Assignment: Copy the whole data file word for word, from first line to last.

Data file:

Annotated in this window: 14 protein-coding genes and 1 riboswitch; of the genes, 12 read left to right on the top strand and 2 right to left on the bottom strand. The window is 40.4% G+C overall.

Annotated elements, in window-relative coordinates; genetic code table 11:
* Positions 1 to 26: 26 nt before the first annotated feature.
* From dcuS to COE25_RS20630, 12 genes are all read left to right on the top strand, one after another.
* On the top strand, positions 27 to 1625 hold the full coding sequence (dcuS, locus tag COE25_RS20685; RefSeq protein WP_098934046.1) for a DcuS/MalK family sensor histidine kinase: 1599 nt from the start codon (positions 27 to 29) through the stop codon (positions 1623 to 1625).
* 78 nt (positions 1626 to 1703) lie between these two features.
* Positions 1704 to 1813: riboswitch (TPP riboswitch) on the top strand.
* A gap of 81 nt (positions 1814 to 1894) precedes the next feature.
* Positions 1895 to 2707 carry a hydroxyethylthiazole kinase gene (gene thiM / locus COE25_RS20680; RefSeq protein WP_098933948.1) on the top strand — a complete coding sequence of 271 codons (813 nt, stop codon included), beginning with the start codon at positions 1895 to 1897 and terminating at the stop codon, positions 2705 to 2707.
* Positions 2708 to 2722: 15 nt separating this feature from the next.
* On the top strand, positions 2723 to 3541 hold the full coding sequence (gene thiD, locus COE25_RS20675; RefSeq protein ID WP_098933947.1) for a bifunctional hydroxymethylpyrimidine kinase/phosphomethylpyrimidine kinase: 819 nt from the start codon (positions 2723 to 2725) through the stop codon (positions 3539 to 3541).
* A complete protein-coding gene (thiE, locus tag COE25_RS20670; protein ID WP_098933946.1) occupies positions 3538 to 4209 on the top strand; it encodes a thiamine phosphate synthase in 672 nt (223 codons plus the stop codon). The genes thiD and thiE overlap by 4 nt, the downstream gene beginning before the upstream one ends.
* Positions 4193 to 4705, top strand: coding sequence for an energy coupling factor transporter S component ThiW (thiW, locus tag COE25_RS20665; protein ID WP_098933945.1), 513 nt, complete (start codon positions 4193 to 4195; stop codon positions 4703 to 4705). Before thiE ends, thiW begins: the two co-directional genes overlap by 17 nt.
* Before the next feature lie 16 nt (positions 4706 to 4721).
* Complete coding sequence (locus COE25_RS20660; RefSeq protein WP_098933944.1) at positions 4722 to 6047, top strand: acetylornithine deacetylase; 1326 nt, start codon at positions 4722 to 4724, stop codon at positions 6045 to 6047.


Annotated in this window: 14 protein-coding genes and 1 riboswitch; of the genes, 12 read left to right on the top strand and 2 right to left on the bottom strand. The window is 40.4% G+C overall.

Annotated elements, in window-relative coordinates; genetic code table 11:
* Positions 1 to 26: 26 nt before the first annotated feature.
* From dcuS to COE25_RS20630, 12 genes are all read left to right on the top strand, one after another.
* On the top strand, positions 27 to 1625 hold the full coding sequence (dcuS, locus tag COE25_RS20685; RefSeq protein WP_098934046.1) for a DcuS/MalK family sensor histidine kinase: 1599 nt from the start codon (positions 27 to 29) through the stop codon (positions 1623 to 1625).
* 78 nt (positions 1626 to 1703) lie between these two features.
* Positions 1704 to 1813: riboswitch (TPP riboswitch) on the top strand.
* A gap of 81 nt (positions 1814 to 1894) precedes the next feature.
* Positions 1895 to 2707 carry a hydroxyethylthiazole kinase gene (gene thiM / locus COE25_RS20680; RefSeq protein WP_098933948.1) on the top strand — a complete coding sequence of 271 codons (813 nt, stop codon included), beginning with the start codon at positions 1895 to 1897 and terminating at the stop codon, positions 2705 to 2707.
* Positions 2708 to 2722: 15 nt separating this feature from the next.
* On the top strand, positions 2723 to 3541 hold the full coding sequence (gene thiD, locus COE25_RS20675; RefSeq protein ID WP_098933947.1) for a bifunctional hydroxymethylpyrimidine kinase/phosphomethylpyrimidine kinase: 819 nt from the start codon (positions 2723 to 2725) through the stop codon (positions 3539 to 3541).
* A complete protein-coding gene (thiE, locus tag COE25_RS20670; protein ID WP_098933946.1) occupies positions 3538 to 4209 on the top strand; it encodes a thiamine phosphate synthase in 672 nt (223 codons plus the stop codon). The genes thiD and thiE overlap by 4 nt, the downstream gene beginning before the upstream one ends.
* Positions 4193 to 4705, top strand: coding sequence for an energy coupling factor transporter S component ThiW (thiW, locus tag COE25_RS20665; protein ID WP_098933945.1), 513 nt, complete (start codon positions 4193 to 4195; stop codon positions 4703 to 4705). Before thiE ends, thiW begins: the two co-directional genes overlap by 17 nt.
* Before the next feature lie 16 nt (positions 4706 to 4721).
* Complete coding sequence (locus COE25_RS20660; RefSeq protein WP_098933944.1) at positions 4722 to 6047, top strand: acetylornithine deacetylase; 1326 nt, start codon at positions 4722 to 4724, stop codon at positions 6045 to 6047.